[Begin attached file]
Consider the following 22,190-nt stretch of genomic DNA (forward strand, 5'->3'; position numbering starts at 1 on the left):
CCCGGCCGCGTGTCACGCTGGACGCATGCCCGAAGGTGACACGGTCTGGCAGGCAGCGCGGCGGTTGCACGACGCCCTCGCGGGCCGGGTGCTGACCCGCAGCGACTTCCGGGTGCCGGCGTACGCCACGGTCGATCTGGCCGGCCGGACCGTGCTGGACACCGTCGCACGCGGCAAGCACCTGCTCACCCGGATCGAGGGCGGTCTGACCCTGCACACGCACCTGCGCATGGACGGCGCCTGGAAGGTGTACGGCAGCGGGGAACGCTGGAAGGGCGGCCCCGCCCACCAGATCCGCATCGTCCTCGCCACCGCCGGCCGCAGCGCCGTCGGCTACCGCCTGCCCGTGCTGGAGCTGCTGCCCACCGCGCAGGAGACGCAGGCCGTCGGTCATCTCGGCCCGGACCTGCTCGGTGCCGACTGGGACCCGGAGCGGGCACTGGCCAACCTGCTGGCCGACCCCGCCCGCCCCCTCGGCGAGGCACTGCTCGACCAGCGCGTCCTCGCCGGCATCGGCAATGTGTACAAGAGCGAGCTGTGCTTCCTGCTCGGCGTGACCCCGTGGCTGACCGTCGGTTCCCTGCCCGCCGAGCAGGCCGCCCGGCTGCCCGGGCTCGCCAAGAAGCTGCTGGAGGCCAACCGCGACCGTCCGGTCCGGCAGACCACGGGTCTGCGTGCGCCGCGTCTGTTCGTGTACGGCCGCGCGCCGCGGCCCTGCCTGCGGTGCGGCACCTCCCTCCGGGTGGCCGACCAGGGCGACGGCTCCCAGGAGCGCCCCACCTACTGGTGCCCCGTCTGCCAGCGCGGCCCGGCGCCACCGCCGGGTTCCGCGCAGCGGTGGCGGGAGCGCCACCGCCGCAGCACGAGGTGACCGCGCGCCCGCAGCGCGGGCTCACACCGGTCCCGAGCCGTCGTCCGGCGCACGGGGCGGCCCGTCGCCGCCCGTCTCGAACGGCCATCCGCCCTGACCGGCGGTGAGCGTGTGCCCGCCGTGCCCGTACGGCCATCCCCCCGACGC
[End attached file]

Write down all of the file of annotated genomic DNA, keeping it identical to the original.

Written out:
Consider the following 22,190-nt stretch of genomic DNA (forward strand, 5'->3'; position numbering starts at 1 on the left):
CCCGGCCGCGTGTCACGCTGGACGCATGCCCGAAGGTGACACGGTCTGGCAGGCAGCGCGGCGGTTGCACGACGCCCTCGCGGGCCGGGTGCTGACCCGCAGCGACTTCCGGGTGCCGGCGTACGCCACGGTCGATCTGGCCGGCCGGACCGTGCTGGACACCGTCGCACGCGGCAAGCACCTGCTCACCCGGATCGAGGGCGGTCTGACCCTGCACACGCACCTGCGCATGGACGGCGCCTGGAAGGTGTACGGCAGCGGGGAACGCTGGAAGGGCGGCCCCGCCCACCAGATCCGCATCGTCCTCGCCACCGCCGGCCGCAGCGCCGTCGGCTACCGCCTGCCCGTGCTGGAGCTGCTGCCCACCGCGCAGGAGACGCAGGCCGTCGGTCATCTCGGCCCGGACCTGCTCGGTGCCGACTGGGACCCGGAGCGGGCACTGGCCAACCTGCTGGCCGACCCCGCCCGCCCCCTCGGCGAGGCACTGCTCGACCAGCGCGTCCTCGCCGGCATCGGCAATGTGTACAAGAGCGAGCTGTGCTTCCTGCTCGGCGTGACCCCGTGGCTGACCGTCGGTTCCCTGCCCGCCGAGCAGGCCGCCCGGCTGCCCGGGCTCGCCAAGAAGCTGCTGGAGGCCAACCGCGACCGTCCGGTCCGGCAGACCACGGGTCTGCGTGCGCCGCGTCTGTTCGTGTACGGCCGCGCGCCGCGGCCCTGCCTGCGGTGCGGCACCTCCCTCCGGGTGGCCGACCAGGGCGACGGCTCCCAGGAGCGCCCCACCTACTGGTGCCCCGTCTGCCAGCGCGGCCCGGCGCCACCGCCGGGTTCCGCGCAGCGGTGGCGGGAGCGCCACCGCCGCAGCACGAGGTGACCGCGCGCCCGCAGCGCGGGCTCACACCGGTCCCGAGCCGTCGTCCGGCGCACGGGGCGGCCCGTCGCCGCCCGTCTCGAACGGCCATCCGCCCTGACCGGCGGTGAGCGTGTGCCCGCCGTGCCCGTACGGCCATCCCCCCGACGC